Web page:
No registration required! (Why?)

The Fed Is Walking The Bond Yield Tightrope

Since the Federal Reserve Bank announced it's $600 billion quantitative easing program on November 3rd, 2010 yields on the 10 and 30 Year Treasury Notes have soared higher. On November 4th the 10 Year Treasury yield was around 2.46 percent and the 30 Year Treasury yield was around 3.85 percent. Since that time the 10 Year T- Bond yield jumped by more than a full point and is now trading around 3.55 percent. The yield on the 30 Year T-Note is now around 4.60 percent. This is a major increase in interest rates in just a short amount of time. Is this what the Federal Reserve was aiming for for when they announced QE-2? The whole point of QE-2 according to Ben Bernanke was to keep rates artificially low to try and stimulate the housing and job markets.

Since the stock market made a low in March 2009 from the 2008 financial crash yields have remained in this wide range. It seems that 4.00 percent is the magic number on the 10 Year Bond Yield. Remember the 10 Year Bond is what effects mortgage rates and this is the one area that has been a problem for the Fed. Should the 10 Year Bond yield move above the 4.00 percent level that is where the stock market could face trouble. The last time the 10 Year T-Note hit 4.00 percent that is when the stock market faced a major correction. Therefore, until that level is reached I'm sure the Fed is still feeling comfortable. The magic number for the 30 Year T-Note seems to be around 4.85 percent. This was also the April highs for the yield and that is where the stock market retreated sharply and moved into a 16.0 percent correction.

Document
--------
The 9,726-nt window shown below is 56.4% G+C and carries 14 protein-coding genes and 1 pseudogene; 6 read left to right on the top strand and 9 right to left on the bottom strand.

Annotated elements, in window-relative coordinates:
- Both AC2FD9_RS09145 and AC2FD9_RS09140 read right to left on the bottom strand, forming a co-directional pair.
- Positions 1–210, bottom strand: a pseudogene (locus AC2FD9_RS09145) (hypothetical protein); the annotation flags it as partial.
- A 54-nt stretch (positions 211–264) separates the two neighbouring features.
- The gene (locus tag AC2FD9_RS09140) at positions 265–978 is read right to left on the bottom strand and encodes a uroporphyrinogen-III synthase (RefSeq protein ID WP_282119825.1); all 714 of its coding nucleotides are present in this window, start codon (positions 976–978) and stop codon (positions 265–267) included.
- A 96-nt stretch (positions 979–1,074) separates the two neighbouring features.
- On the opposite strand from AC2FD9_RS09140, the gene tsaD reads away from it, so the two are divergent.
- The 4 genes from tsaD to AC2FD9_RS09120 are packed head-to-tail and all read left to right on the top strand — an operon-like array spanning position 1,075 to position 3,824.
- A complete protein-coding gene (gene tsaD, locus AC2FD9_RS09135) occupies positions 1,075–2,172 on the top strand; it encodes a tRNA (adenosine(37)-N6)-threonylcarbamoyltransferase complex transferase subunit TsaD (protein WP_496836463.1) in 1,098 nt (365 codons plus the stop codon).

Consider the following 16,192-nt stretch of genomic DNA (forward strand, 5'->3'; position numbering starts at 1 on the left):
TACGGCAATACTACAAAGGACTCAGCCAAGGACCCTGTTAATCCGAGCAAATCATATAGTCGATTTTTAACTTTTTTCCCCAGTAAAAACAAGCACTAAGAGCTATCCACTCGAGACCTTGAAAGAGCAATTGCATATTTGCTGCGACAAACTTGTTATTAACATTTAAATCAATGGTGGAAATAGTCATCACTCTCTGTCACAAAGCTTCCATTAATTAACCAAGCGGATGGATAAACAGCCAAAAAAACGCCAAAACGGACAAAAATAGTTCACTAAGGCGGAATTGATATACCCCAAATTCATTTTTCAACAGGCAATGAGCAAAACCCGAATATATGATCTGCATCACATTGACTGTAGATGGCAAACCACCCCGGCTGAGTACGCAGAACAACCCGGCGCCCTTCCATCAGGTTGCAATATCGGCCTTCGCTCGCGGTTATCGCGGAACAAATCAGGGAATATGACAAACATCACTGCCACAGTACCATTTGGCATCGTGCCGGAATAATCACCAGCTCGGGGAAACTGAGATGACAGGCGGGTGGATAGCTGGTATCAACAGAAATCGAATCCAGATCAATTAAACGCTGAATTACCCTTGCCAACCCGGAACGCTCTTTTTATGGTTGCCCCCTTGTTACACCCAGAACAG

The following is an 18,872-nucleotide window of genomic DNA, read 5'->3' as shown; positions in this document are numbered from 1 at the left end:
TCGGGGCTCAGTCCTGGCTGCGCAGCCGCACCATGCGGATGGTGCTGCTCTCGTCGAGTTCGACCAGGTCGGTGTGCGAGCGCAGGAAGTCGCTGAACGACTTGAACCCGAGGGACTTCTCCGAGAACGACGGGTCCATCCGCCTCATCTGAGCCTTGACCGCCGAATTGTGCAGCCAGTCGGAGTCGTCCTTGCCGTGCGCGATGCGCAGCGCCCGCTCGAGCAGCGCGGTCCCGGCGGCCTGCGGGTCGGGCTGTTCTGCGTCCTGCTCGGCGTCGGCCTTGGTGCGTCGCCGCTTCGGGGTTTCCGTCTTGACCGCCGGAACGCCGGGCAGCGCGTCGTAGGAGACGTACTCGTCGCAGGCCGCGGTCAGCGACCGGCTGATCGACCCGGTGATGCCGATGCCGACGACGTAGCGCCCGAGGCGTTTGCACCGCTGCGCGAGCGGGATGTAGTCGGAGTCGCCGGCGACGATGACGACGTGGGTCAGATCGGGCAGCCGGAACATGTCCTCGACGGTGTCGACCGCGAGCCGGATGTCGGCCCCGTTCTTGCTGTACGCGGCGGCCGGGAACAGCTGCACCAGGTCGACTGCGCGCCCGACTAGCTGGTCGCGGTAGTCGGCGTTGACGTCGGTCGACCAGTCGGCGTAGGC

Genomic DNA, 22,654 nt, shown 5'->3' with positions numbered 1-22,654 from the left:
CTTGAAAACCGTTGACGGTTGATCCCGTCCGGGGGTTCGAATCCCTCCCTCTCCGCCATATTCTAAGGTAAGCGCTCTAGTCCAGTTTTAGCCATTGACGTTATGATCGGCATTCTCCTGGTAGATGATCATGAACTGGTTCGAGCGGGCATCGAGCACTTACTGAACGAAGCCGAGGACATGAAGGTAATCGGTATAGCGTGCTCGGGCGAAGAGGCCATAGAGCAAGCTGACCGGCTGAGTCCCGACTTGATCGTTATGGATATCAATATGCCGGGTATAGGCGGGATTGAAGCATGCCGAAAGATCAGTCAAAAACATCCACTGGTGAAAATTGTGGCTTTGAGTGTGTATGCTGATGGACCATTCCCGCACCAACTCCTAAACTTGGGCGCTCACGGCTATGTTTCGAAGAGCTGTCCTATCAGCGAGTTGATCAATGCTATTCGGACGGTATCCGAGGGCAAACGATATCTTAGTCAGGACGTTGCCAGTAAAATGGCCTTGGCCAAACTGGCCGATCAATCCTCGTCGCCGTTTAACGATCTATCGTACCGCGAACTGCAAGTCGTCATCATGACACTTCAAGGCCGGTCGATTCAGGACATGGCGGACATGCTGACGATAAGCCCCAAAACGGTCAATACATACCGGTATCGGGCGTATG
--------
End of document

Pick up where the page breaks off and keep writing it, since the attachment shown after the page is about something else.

It has always been said that the bond traders are smarter than the stock traders. I'm not so sure about that, however, the bond money is where the central banks play and that is certainly the reason that the bond market effects stocks. Investors and traders should watch the magic levels on the yields as they near the danger zones. Remember a sharp yield curve is usually positive for the banks when they lend money. These banks are really not in that business anymore. They are in the business of borrowing free from there friends at the Fed. In turn they buy U.S. Treasuries, stocks, and operate their credit card business. Therefore, danger lurks if these yields move to high. You have been warned.

Nicholas Santiago